So, if you ever wonder to yourself whether you should take kids hunting, the answer is (almost) always, YES! (More on the “almost” below.)

Hunting instills knowledge and teaches skills that have ripple effects across many sectors of life. Aside from the obvious points of safety and self-protection, hunting fosters a particular sense of self that stems directly from working hard and spending time outdoors. Hunting, after all, takes practice, patience, and persistence – three facets of hard work that will stay with you through adulthood. 

Kids Hunting Hughes Youth Hunt

Hunting is often a social sport – gathering with fellow bird hunters to gear up before heading to the duck blind or sharing stories of elusive bucks around the fire at deer camp. It promotes a certain camaraderie that brings people from all walks of life together with a collective interest. Whether you’re a doctor or a janitor, an athlete or in a wheelchair, hunting can level the playing field in pursuit of a common goal. Hunters respect each other and passing on those sentiments to youth hunters is one of the best parts of being a hunter. 

Kids Hunting In the Pond
Working as a group to get the decoy spread packed up.

Last, but certainly not least, hunting teaches kids about conservation and the natural world around us. From wildlife rules and regulations to the ecosystem itself, there is a never-ending pool of vital knowledge, and hunting helps to offer amazing hands-on learning. 

1. Select the Right Age to Begin Hunting

Ah, the golden question. How early is too early? What ages are appropriate for what hunting trips? These are questions that run through parents’ minds as they introduce their wee ones to the sport, and the reason I said almost always take them hunting. 

The not-so-short answer is that it varies depending on the game you chase and the type of hunt you’re on. Ultimately, some hunts just aren’t great for kids and the poor experience can ruin hunting for them all together before they even get started. But, one awesome experience can kick off a life-long interest.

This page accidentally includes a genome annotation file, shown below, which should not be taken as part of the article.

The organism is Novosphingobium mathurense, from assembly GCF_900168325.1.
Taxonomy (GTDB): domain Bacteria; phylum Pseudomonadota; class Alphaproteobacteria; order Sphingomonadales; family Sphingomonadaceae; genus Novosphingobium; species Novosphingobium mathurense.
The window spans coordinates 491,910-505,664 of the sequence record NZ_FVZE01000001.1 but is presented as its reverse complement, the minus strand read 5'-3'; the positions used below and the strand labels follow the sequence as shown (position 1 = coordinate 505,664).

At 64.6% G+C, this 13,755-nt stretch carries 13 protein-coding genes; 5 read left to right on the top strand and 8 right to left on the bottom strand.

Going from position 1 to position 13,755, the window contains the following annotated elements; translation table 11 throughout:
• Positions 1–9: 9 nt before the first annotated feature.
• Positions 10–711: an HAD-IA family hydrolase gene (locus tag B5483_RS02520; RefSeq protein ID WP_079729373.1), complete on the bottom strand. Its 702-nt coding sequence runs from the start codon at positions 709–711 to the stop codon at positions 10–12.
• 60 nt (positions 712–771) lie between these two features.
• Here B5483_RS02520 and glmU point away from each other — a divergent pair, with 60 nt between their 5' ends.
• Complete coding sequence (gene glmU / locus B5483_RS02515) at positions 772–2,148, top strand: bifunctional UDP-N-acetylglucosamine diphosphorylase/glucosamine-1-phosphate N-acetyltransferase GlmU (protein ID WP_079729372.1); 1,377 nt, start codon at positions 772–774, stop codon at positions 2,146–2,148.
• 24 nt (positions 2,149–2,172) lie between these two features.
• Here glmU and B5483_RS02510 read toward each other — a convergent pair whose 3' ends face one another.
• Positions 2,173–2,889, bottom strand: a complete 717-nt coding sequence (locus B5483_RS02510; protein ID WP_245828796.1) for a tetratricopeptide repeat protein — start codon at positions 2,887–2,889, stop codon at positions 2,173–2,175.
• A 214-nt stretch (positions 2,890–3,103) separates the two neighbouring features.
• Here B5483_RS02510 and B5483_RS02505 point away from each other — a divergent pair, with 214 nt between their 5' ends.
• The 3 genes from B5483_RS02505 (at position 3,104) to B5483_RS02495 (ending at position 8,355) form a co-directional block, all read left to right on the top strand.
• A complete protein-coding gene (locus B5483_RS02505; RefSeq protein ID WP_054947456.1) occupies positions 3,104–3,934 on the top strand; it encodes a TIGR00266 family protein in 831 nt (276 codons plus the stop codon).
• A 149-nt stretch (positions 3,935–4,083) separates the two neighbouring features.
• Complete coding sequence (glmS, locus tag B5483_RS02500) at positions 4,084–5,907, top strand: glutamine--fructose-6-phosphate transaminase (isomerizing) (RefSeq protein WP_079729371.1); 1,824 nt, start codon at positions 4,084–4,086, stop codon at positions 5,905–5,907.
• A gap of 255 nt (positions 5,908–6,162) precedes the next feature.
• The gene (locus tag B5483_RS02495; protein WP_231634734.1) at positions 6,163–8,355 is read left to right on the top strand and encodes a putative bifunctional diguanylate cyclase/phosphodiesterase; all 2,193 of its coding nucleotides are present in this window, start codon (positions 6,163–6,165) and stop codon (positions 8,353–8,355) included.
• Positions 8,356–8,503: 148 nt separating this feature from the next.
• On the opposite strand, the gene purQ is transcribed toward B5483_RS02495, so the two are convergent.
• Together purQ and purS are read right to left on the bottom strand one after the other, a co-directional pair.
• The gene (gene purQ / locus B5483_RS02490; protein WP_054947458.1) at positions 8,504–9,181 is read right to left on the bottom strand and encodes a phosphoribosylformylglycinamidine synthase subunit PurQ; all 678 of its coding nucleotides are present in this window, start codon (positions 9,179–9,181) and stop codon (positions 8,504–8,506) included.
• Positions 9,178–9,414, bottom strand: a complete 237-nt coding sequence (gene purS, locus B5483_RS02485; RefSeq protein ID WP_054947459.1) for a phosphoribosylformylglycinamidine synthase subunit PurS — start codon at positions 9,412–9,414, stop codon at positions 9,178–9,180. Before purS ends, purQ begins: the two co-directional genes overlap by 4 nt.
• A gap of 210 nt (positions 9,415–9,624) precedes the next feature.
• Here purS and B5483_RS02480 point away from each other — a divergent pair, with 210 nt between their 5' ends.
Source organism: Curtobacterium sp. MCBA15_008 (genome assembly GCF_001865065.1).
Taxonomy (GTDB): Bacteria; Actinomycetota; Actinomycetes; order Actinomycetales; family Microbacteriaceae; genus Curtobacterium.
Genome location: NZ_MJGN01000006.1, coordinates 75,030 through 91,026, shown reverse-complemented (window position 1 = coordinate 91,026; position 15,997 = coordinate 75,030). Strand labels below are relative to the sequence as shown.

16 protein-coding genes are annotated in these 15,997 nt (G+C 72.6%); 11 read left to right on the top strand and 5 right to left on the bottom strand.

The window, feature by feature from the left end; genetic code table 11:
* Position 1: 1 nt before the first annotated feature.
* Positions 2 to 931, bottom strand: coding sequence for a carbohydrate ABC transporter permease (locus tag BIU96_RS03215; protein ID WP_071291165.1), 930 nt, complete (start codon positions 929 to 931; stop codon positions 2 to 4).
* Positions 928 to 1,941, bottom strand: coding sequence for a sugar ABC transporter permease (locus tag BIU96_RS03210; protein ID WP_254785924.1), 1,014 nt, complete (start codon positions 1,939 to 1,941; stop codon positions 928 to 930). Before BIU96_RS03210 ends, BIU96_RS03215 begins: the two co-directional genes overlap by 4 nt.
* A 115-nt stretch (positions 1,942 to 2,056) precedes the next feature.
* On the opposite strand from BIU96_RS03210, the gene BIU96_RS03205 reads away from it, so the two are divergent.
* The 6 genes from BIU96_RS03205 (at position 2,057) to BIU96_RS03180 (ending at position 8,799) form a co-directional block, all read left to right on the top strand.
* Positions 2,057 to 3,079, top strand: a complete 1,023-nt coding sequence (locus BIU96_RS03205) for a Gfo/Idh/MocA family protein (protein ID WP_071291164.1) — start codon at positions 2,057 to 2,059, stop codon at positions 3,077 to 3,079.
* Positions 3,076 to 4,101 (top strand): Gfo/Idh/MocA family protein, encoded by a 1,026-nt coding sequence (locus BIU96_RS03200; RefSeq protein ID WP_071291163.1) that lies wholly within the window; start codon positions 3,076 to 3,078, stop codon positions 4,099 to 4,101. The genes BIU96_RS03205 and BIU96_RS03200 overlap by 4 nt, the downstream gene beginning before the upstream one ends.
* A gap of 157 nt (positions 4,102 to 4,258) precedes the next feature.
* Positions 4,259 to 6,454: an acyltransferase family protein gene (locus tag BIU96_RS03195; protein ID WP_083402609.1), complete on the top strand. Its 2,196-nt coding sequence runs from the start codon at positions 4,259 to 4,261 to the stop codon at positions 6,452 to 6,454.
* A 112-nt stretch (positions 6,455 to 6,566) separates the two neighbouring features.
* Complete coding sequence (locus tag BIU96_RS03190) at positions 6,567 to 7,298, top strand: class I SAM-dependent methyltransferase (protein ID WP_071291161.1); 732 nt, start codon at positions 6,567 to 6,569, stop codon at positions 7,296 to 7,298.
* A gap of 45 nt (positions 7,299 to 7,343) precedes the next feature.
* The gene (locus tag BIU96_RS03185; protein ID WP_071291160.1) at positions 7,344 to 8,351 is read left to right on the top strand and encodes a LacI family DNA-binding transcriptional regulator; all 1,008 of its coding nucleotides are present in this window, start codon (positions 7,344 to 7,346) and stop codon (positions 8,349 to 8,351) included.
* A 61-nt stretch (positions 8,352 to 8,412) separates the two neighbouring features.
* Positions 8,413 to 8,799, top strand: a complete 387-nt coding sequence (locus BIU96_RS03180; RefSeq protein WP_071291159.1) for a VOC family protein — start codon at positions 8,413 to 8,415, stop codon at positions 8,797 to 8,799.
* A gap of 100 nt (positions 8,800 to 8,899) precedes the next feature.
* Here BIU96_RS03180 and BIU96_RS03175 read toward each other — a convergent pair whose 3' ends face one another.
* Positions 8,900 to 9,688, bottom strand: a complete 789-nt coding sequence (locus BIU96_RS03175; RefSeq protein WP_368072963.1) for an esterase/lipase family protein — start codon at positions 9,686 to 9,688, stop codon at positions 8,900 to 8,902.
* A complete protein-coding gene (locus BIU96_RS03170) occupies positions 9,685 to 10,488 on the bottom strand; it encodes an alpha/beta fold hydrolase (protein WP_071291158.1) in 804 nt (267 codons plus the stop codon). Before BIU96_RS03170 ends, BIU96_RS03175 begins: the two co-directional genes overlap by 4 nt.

Kids Hunting First Duck

A long trek across snow-covered mountains probably isn’t the best choice for a 5th grader. But if the child has grown up hiking and is familiar with mountainous terrain, then they may have an incredible time. I grew up in hot, humid South Carolina, so a late-summer dove hunt in a dusty, sunbaked field was just another day outside. My dad started off by taking me on fun hunts in pleasant weather, so I never associated hunting with being uncomfortable or out of my comfort zone. But, if you’d dropped me on that cold mountain and told me to hike in a few miles before starting to hunt, you can bet I’d have a different attitude. 

Kids Hunting Hollis Argentina Trip
It wasn’t long before I was spending all day in the dove field in Argentina, shooting more than 1,500 rounds per day.

The short answer is, you know your kid, so you make the ultimate call. Bear in mind their physical stamina and attention span, and tailor the hunt accordingly. 

2. Pay Attention to Safety

When it comes to safety and hunting, it all starts with YOU. 

You can never be too safe - kids will be watching what you do and will likely imitate your actions. With that, set a good example – be overly cautious with you your gun, even if you’ve been handling firearms for decades.